Christopher Record
I would say a strong website is the most important first step for people starting out. I was lucky in that I had worked as a photojournalist for many years, in which time I had assembled a diverse portfolio. I also started doing weddings on the side while working at The Charlotte Observer. I was able to build my wedding portfolio while working full-time at the paper. By the time my wife and I decided to go out on our own, I had already been photographing weddings for six years. The newspaper industry has been going through so many problems and the timing just seemed right to go out on our own. We’ve been lucky that our websites have been able to attract clients from across the country.

Michael Mulvey
I instantly jumped on getting my website together and I happened to use liveBooks. I also started a blog. This allows me to routinely update a photo area with what I am immediately doing at the moment. I joined several associations and jumped into the business end of photography concerning branding, copyright law, marketing, etc. I also started networking and using the various social media sites to get the word out, build new relationships, and keep the ones I always had. More »

You’ve packed up your boxes and hopefully made off with most of your images, too. One of the first things to decide is how to share them with the world — especially potential clients. A website is pretty much required, but do you need a physical book too? Should you focus on single images or stories? Diversity or a unique vision?

John Kaplan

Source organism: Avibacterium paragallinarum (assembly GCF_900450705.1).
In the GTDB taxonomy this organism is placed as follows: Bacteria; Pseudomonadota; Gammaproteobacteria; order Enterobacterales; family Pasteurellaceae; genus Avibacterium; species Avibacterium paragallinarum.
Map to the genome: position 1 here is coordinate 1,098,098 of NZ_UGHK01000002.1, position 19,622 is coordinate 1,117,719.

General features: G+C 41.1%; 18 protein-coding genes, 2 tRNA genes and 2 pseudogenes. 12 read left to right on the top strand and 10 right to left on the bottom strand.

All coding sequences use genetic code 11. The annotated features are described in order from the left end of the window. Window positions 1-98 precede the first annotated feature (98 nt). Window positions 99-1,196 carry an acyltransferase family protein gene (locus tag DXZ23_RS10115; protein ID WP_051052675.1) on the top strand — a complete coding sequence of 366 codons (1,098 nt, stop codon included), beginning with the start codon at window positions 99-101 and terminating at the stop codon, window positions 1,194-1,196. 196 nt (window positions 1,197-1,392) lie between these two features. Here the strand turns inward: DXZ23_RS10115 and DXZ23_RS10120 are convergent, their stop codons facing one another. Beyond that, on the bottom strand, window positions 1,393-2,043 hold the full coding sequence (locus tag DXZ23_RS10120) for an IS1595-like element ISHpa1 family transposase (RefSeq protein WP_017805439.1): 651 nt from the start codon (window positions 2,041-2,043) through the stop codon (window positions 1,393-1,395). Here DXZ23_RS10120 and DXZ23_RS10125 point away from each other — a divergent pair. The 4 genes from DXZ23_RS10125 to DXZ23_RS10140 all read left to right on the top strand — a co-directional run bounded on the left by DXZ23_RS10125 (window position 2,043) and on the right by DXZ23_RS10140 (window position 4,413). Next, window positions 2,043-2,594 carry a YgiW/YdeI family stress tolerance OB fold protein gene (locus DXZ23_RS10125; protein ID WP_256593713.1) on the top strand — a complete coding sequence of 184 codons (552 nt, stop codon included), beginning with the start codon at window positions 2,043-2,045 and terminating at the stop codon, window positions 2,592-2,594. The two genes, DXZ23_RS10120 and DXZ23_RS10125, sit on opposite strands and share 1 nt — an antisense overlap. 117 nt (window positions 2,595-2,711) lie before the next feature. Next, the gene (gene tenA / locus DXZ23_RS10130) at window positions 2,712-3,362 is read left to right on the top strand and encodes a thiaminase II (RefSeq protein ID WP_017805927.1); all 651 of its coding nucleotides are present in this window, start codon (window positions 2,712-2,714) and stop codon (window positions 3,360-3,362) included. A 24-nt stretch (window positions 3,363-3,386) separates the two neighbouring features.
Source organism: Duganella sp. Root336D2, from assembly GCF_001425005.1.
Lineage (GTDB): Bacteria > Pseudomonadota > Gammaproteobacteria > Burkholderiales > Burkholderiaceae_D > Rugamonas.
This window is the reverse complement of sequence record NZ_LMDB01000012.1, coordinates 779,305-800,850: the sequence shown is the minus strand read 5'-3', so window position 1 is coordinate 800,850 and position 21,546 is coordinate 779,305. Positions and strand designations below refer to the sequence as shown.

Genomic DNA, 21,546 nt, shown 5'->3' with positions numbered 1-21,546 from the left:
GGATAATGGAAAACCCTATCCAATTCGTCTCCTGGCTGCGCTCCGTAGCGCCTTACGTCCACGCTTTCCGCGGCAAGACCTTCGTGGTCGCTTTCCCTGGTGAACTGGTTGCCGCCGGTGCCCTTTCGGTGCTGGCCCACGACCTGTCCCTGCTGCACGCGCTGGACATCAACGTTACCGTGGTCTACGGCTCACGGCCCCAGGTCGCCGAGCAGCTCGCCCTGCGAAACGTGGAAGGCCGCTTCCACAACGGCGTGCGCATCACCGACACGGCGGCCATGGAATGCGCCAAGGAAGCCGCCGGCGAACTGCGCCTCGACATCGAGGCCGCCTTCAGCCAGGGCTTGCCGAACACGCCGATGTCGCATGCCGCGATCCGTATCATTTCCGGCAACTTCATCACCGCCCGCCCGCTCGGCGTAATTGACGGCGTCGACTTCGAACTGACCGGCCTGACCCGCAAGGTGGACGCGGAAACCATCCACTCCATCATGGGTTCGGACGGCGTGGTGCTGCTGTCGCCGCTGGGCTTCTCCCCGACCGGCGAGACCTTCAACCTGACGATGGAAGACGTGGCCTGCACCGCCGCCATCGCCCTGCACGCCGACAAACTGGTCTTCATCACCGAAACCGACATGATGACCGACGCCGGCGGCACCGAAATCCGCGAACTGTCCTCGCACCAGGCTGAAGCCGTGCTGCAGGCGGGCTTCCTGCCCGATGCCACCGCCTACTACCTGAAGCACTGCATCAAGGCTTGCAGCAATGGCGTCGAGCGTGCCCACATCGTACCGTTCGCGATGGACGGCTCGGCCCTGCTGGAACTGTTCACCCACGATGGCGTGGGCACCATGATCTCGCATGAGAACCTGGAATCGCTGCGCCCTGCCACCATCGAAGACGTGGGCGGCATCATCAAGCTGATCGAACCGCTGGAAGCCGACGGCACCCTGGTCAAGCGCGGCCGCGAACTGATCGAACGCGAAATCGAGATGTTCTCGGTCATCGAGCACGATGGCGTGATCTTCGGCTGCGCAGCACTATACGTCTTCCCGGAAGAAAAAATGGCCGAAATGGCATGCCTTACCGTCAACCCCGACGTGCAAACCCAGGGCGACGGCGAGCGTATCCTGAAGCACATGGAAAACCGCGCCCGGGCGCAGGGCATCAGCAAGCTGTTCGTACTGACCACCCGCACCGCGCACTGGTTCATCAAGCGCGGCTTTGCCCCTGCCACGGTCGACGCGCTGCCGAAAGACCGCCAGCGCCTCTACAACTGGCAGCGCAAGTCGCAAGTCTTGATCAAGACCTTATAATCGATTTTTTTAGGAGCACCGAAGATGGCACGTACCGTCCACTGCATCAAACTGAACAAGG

, who wrote Photo Portfolio Success and has had impressive success with his own portfolio over the years, is here to answer your questions. Leave a question in the comments section, along with your website if you have one, and he’ll respond asap, also in the comments, so others can benefit from the good advice.

John Kaplan
John Kaplan is one of America’s most accomplished narrative photographers, having been awarded the Pulitzer Prize for Feature Photography, POY National Newspaper Photographer of the Year, the Overseas Press Club Award, two Robert F. Kennedy Awards, and the Nikon Documentary Sabbatical Grant. He is also the author of Photo Portfolio Success, which helps photographers edit to their strengths and prepare stunning portfolios that eliminate doubt in the minds of editors, buyers and contest judges.

A full professor at the University of Florida and a Fulbright Scholar, John teaches throughout the world and has twice been named a juror for the Pulitzer Prizes. His work has appeared in LIFE, The New York Times, American Photo and numerous book annuals.

John’s work is exhibited at museums and galleries worldwide including solo exhibitions in the United States, Peru, Bolivia and Korea as well as shows in the United Kingdom, France, Japan, Korea, Canada, South Africa, Australia, and New Zealand. His project on survivors of torture in West Africa was awarded the Overseas Press Club Award for Feature Photography and the Harry Chapin Media Award; the United Nations used the work to help facilitate contact with the victims.

Presently, John is directing and producing his first feature length film, the autobiographical Not As I Pictured: A Pulitzer Prize-winning Photographer’s Journey Through Lymphoma.

Click here for a list of all other “After Staff” posts.